There's a book on my nightstand right now, waiting for me, highlighter at the ready. I was so excited when I first heard about the book that I pre-ordered it months before it even hit bookshelves. Now, it's been here for almost a week, bathed in that wonderful "new book smell," but I find myself avoiding it for the worst reasons.
The name of the book is Finish: Give Yourself the Gift of Done, by New York Times-bestselling author Jon Acuff. I've been following this author's blog and books for years now, so I know it's going to be good. The quality of his writing is possibly outmatched only by the experience of seeing him bring his work to life in a public speech.
So why have I been so scared to crack open the book? I'm afraid it might confirm my fear that I've become something I never wanted to be -- scatterbrained.
I've always thought that being scatterbrained is only slightly less awful than being an "airhead." If airheads have nothing going on above the shoulders, scatterbrained people have so much going on that they accomplish almost nothing. They're like busy little moths flitting from one fire to the next. They're busy, sure. But they're mostly annoying.
If you had asked me in my 20s if I'd ever be scatterbrained, I'd have answered with a self-assured "no." I would have pointed to the fact that I was one of the nerds who actually finished the reading assignment when the professor told us to read Moby Dick. I would have told you I was a serious person who gets things done and follows through on things that matter.
But now, 20 years later, I find myself in a middle-age mess. Life's circumstances are driving me in too many different directions, and the ability to focus on any one thing seems like a luxury I can't afford.
And it scares me to think that I'm so busy playing a game of "catch up" that I might never get another chance to hit a homerun. As a writer, one of the most important parts of my job is to slow down enough to "hear myself think." But lately, all I hear is the rambling monologue of someone trying (and failing) to cover so many bases. Here's a sample:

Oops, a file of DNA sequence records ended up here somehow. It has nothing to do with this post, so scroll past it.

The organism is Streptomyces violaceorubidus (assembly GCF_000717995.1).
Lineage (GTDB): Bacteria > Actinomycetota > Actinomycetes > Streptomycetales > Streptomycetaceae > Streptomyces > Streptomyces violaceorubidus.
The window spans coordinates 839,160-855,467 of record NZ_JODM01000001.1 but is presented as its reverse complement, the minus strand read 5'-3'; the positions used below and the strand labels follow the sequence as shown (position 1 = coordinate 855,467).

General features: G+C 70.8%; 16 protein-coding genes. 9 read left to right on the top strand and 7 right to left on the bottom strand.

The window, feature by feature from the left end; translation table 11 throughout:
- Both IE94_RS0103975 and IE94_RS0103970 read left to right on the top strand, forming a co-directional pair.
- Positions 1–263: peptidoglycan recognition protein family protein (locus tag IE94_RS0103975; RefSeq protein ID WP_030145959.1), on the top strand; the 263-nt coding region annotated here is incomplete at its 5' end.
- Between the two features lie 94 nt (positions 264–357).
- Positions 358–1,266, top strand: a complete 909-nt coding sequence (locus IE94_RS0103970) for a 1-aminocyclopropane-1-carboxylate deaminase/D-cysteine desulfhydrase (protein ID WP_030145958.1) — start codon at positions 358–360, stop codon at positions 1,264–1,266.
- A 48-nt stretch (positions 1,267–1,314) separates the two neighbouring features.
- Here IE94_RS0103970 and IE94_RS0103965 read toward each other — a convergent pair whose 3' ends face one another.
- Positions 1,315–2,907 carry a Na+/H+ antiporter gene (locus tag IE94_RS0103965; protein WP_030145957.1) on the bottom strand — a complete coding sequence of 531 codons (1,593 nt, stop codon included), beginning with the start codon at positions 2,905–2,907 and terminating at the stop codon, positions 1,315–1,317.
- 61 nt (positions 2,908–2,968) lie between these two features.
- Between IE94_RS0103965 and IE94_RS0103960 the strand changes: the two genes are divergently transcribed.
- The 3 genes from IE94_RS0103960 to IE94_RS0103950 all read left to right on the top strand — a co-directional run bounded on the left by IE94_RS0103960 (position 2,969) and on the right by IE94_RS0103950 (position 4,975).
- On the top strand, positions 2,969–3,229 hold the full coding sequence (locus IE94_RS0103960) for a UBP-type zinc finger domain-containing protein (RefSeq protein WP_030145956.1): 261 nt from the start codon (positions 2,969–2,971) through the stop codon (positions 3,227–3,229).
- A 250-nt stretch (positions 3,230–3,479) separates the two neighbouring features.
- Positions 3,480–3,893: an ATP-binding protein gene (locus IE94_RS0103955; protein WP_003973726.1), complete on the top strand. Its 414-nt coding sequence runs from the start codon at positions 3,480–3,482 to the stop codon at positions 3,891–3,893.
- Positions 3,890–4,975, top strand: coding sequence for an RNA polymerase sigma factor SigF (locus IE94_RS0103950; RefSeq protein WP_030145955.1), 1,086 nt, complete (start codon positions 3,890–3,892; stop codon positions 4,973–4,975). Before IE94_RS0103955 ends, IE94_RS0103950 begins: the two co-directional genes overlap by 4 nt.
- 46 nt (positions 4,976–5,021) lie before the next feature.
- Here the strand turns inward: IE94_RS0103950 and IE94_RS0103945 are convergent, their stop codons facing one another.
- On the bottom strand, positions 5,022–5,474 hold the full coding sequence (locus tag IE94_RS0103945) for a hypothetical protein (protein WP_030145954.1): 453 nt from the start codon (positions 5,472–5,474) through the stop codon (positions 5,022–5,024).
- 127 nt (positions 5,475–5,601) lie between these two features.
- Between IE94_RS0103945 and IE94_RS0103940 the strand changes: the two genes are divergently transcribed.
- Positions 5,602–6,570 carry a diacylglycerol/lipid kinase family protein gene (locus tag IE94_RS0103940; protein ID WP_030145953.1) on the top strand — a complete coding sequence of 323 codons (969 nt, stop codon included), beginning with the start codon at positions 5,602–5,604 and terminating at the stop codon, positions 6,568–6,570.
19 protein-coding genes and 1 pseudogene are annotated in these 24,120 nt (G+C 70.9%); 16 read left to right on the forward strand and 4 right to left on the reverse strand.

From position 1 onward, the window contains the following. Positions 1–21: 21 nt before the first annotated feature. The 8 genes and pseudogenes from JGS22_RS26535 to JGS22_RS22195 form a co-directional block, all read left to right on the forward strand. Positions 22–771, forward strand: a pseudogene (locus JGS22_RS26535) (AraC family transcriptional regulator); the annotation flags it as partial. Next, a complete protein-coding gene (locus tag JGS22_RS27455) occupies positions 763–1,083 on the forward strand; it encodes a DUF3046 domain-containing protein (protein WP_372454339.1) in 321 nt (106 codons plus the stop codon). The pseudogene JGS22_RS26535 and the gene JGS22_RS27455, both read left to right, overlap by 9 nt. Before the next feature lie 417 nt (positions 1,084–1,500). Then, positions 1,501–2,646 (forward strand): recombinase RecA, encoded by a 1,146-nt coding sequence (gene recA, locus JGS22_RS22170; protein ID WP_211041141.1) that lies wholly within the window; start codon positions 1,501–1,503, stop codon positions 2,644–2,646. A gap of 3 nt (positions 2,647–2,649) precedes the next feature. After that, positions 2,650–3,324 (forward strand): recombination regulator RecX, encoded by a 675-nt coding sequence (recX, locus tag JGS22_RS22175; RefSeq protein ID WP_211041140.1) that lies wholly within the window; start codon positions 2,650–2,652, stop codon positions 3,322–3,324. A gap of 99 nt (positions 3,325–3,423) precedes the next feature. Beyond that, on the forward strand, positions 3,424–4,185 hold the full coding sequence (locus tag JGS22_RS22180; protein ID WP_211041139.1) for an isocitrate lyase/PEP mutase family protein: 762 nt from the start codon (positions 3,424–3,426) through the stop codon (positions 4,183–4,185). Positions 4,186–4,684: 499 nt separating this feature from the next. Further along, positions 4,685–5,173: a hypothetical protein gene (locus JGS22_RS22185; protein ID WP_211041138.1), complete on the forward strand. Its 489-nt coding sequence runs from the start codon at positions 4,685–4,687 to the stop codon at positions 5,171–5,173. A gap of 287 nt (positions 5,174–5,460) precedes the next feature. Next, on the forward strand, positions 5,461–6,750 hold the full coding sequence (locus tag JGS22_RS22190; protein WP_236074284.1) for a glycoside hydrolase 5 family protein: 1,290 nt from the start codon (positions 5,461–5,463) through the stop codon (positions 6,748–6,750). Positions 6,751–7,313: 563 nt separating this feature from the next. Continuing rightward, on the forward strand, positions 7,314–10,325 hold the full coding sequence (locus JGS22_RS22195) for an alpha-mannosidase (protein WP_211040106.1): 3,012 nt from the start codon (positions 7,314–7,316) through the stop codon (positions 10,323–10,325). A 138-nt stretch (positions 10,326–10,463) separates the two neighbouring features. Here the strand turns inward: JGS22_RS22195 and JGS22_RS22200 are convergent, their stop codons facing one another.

Let's see, it's Thursday. So I've got two meetings, and Jack has band practice. Kate has rock climbing practice, and Adam needs to go to a Quiz Bowl meeting after school. I also need to check on Dad to see if he's using his cane. What if he falls, and I don't know about it? Oh, and the library books are overdue. I've got to return them. Wait a second, is he sniffing? Is the puppy sniffing? Because sniffing and circling mean something bad is about to happen. And I've got to remember to take something over to the new neighbors who had the baby last week. Or was it last month? (A good neighbor doesn't wait a month to introduce herself, you know. She would have already showed up with a casserole or something.) OK, back to work. Uh-oh ... 47 new emails? That's crazy. I should go through those right now. But I've got a writing assignment due tomorrow and not a single coherent thought in my head worth writing about. This is it. After 20 years of weekly column writing, I'm completely dried up. All the words are gone. I've got nothing. Speaking of nothing, I've got to go by the store or nothing is what we're having for dinner tonight. Gotta remember the Greek yogurt that the kids like. I wonder if they're getting enough fiber. I bet they're not. There's not much fiber in burritos.
See what I mean? Scatterbrained. And what will it say about me if I start reading a book that's all about the importance of finishing things and I can't even make time to finish it? Will I have to add that confession to the two unfinished novels on my desk and the long list of "great ideas for the business" I haven't had time to execute in my day job?
The only voice answering that question is the one in my head whispering one of Eleanor Roosevelt's most famous quotes: "Do one thing every day that scares you." (OK, fine, Eleanor. Stop nagging.) Maybe I'll pick up the book and read the first page.
Then I'll report back here in next week's column about my progress and whatever bits of wisdom and guidance are strong enough to penetrate a scatterbrain. Wish me luck, friends. I'm going to need it.
Gwen Rockwood is a syndicated freelance columnist. Archives of The Rockwood Files can be found online at nwaMotherlode.com. Email Rockwood at firstname.lastname@example.org.
NAN Our Town on 09/28/2017
Print Headline: Living scatterbrain shame